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Some resources on involuntary confessions

We posted yesterday about State v. John Finley, which addressed a challenge to the confession of an adult with intellectual limitations. Coincidentally, we learned today of two articles related to confessions that may interest our readers.

First, the day after the Finley decision was released, Science published this article about Saul Kassin, an expert on false confessions. Finley cited the research of Kassin and others in his brief-in-chief and reply brief.

Second, today we learned of this article about the Brendan Dassey interrogation by UW-Law School’s Michele LaVigne and Sally Miles, a speech-language pathologist. From the abstract:

The primary piece of evidence against Brendan was a “confession” cruelly extracted by law enforcement. The voluntariness of that confession was litigated in state and federal courts for over a dozen years. Tragically, most of the courts, including the final Seventh Circuit Court of Appeals en banc majority, were completely oblivious to fact that Brendan’s had the kind of severe communication and language impairment which would have left him helpless against the out-of-control interviewing style used by law enforcement. This article examines what the courts overlooked.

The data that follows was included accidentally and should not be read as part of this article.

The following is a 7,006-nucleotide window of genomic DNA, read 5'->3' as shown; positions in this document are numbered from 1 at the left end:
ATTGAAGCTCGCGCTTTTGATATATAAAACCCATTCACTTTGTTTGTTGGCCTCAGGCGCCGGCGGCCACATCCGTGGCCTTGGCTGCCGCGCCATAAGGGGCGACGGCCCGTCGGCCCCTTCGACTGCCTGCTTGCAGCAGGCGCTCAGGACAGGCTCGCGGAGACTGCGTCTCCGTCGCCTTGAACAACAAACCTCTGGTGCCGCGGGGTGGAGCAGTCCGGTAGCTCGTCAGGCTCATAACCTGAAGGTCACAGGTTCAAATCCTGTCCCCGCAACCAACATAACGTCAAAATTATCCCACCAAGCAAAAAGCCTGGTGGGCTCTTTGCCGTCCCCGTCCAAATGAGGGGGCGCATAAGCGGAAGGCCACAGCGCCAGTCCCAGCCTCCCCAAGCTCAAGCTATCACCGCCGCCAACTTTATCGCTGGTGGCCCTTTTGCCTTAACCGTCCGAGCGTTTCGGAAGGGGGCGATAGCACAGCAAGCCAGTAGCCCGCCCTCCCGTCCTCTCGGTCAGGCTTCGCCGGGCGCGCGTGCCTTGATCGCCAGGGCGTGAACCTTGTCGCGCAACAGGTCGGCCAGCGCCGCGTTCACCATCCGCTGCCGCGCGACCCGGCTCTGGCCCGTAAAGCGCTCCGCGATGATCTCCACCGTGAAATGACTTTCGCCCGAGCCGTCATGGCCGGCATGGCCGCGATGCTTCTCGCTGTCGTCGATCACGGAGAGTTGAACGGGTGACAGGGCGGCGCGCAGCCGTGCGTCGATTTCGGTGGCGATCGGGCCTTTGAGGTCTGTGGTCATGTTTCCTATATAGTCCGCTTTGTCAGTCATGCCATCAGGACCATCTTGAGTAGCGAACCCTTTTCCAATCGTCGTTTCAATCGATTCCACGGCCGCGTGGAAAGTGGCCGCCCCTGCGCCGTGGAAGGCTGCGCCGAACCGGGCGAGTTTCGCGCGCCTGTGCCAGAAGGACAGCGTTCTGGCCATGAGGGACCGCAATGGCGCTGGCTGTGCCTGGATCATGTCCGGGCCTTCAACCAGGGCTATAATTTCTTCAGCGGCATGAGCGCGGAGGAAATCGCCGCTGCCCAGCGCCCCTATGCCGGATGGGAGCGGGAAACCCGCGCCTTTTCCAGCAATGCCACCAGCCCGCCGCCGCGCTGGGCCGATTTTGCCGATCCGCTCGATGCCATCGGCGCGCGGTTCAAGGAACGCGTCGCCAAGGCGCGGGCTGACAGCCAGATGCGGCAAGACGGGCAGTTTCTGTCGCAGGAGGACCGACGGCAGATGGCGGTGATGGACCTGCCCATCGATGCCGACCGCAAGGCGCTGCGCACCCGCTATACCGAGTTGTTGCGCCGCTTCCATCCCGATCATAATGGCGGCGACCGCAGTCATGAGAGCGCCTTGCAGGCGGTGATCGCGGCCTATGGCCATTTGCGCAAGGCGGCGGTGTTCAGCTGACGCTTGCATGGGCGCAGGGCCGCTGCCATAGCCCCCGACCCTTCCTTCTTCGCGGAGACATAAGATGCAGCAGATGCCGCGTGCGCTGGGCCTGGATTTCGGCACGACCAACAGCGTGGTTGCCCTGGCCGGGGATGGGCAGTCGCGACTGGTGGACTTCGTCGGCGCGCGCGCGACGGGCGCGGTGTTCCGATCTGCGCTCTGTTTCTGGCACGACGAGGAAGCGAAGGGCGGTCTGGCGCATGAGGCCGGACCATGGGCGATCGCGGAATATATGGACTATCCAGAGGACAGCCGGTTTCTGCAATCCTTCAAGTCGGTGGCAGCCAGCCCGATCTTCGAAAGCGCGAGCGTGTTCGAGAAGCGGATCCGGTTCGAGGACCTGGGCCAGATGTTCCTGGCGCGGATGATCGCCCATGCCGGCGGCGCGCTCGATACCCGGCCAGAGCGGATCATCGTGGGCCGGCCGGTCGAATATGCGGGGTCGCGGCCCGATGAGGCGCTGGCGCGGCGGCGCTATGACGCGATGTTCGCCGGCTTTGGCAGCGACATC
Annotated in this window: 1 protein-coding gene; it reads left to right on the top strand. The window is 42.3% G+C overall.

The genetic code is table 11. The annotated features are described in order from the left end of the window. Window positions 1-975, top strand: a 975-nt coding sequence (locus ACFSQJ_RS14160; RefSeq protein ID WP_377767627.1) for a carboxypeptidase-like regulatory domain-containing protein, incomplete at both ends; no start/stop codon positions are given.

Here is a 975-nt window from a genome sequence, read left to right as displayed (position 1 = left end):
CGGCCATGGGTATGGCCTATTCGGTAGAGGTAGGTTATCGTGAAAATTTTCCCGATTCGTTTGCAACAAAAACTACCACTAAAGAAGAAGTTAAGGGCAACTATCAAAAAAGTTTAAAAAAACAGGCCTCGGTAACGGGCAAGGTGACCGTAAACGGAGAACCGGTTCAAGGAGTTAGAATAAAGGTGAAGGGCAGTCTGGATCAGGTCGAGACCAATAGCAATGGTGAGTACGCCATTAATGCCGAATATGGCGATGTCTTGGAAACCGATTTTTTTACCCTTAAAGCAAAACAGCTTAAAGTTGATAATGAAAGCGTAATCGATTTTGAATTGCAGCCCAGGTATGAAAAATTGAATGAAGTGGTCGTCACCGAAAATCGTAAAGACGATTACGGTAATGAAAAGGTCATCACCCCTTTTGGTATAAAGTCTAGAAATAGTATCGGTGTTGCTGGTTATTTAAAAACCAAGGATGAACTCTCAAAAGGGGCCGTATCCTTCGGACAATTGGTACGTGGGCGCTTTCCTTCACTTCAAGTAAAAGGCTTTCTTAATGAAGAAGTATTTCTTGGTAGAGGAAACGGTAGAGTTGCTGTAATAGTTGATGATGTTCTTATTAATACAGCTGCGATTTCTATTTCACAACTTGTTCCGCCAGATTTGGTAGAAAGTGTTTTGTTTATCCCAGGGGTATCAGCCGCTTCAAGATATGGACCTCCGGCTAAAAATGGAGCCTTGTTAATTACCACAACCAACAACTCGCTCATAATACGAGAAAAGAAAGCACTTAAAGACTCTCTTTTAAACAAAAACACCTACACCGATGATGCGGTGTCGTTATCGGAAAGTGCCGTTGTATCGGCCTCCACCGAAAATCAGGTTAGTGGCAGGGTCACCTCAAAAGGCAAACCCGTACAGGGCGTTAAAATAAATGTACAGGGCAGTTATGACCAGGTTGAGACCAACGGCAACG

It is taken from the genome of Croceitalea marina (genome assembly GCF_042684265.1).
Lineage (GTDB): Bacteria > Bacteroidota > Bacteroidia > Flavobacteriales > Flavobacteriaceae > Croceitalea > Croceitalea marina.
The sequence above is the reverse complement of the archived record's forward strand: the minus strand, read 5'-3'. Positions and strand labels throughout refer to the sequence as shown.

Finally, while it was filed some time ago, this amicus brief by The Innocence Network is worth reading if you’re challenging a confession on voluntariness grounds. In the appeal in which it was filed the court of appeals held the defendant’s Miranda waiver was not knowing and intelligent, as the interrogating officer read the warnings so fast they were incomprehensible, especially to a person with a low IQ and difficulty following verbal information; having invalidated the waiver, the court didn’t reach the defendant’s separate voluntariness challenge. (The court’s decision is per curiam, so it may NOT be cited, not even for persuasive value. See Rule 809.23(3)(b)).

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{ 1 comment… add one }
  • Ellen Henak June 18, 2019, 6:29 am

    Note that Saul Kassin’s work was cited multiple times in the defendant’s brief in State v. Finley. While it is a great resource, it is no panacea.

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